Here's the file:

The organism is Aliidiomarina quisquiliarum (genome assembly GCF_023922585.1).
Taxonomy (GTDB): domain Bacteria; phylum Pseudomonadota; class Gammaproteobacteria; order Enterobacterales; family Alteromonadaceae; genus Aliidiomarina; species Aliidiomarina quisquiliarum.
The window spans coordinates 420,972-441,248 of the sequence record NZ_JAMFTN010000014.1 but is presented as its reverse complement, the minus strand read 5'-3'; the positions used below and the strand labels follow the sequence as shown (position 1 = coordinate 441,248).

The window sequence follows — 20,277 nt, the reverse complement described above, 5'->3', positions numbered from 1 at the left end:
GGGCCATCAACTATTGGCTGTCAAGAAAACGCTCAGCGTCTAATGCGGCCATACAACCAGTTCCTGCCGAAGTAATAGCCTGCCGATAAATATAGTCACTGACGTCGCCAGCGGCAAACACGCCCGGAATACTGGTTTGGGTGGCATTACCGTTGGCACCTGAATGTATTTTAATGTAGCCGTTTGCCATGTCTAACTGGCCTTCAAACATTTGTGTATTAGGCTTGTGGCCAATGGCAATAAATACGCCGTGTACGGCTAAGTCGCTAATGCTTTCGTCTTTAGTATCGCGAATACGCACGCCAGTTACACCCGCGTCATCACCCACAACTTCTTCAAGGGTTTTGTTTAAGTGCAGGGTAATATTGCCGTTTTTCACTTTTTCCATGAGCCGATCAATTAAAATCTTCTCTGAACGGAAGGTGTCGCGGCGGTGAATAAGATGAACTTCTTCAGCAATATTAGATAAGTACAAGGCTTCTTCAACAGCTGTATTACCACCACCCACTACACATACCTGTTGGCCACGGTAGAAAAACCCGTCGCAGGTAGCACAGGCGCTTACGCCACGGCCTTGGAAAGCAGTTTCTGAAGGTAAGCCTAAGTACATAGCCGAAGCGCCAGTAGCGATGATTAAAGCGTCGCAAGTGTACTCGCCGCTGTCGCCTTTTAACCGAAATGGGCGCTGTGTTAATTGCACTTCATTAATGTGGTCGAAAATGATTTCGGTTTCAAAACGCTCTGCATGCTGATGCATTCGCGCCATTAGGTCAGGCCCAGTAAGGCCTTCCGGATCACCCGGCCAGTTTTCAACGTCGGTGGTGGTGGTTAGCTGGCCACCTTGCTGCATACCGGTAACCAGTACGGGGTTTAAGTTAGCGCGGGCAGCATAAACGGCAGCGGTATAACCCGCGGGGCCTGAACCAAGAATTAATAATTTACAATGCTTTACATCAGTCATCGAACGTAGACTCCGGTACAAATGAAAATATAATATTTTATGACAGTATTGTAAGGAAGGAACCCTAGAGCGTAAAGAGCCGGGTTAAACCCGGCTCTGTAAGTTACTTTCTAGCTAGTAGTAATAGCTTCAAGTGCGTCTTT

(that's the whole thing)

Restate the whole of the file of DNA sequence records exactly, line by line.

The organism is Aliidiomarina quisquiliarum (genome assembly GCF_023922585.1).
Taxonomy (GTDB): domain Bacteria; phylum Pseudomonadota; class Gammaproteobacteria; order Enterobacterales; family Alteromonadaceae; genus Aliidiomarina; species Aliidiomarina quisquiliarum.
The window spans coordinates 420,972-441,248 of the sequence record NZ_JAMFTN010000014.1 but is presented as its reverse complement, the minus strand read 5'-3'; the positions used below and the strand labels follow the sequence as shown (position 1 = coordinate 441,248).

The window sequence follows — 20,277 nt, the reverse complement described above, 5'->3', positions numbered from 1 at the left end:
GGGCCATCAACTATTGGCTGTCAAGAAAACGCTCAGCGTCTAATGCGGCCATACAACCAGTTCCTGCCGAAGTAATAGCCTGCCGATAAATATAGTCACTGACGTCGCCAGCGGCAAACACGCCCGGAATACTGGTTTGGGTGGCATTACCGTTGGCACCTGAATGTATTTTAATGTAGCCGTTTGCCATGTCTAACTGGCCTTCAAACATTTGTGTATTAGGCTTGTGGCCAATGGCAATAAATACGCCGTGTACGGCTAAGTCGCTAATGCTTTCGTCTTTAGTATCGCGAATACGCACGCCAGTTACACCCGCGTCATCACCCACAACTTCTTCAAGGGTTTTGTTTAAGTGCAGGGTAATATTGCCGTTTTTCACTTTTTCCATGAGCCGATCAATTAAAATCTTCTCTGAACGGAAGGTGTCGCGGCGGTGAATAAGATGAACTTCTTCAGCAATATTAGATAAGTACAAGGCTTCTTCAACAGCTGTATTACCACCACCCACTACACATACCTGTTGGCCACGGTAGAAAAACCCGTCGCAGGTAGCACAGGCGCTTACGCCACGGCCTTGGAAAGCAGTTTCTGAAGGTAAGCCTAAGTACATAGCCGAAGCGCCAGTAGCGATGATTAAAGCGTCGCAAGTGTACTCGCCGCTGTCGCCTTTTAACCGAAATGGGCGCTGTGTTAATTGCACTTCATTAATGTGGTCGAAAATGATTTCGGTTTCAAAACGCTCTGCATGCTGATGCATTCGCGCCATTAGGTCAGGCCCAGTAAGGCCTTCCGGATCACCCGGCCAGTTTTCAACGTCGGTGGTGGTGGTTAGCTGGCCACCTTGCTGCATACCGGTAACCAGTACGGGGTTTAAGTTAGCGCGGGCAGCATAAACGGCAGCGGTATAACCCGCGGGGCCTGAACCAAGAATTAATAATTTACAATGCTTTACATCAGTCATCGAACGTAGACTCCGGTACAAATGAAAATATAATATTTTATGACAGTATTGTAAGGAAGGAACCCTAGAGCGTAAAGAGCCGGGTTAAACCCGGCTCTGTAAGTTACTTTCTAGCTAGTAGTAATAGCTTCAAGTGCGTCTTT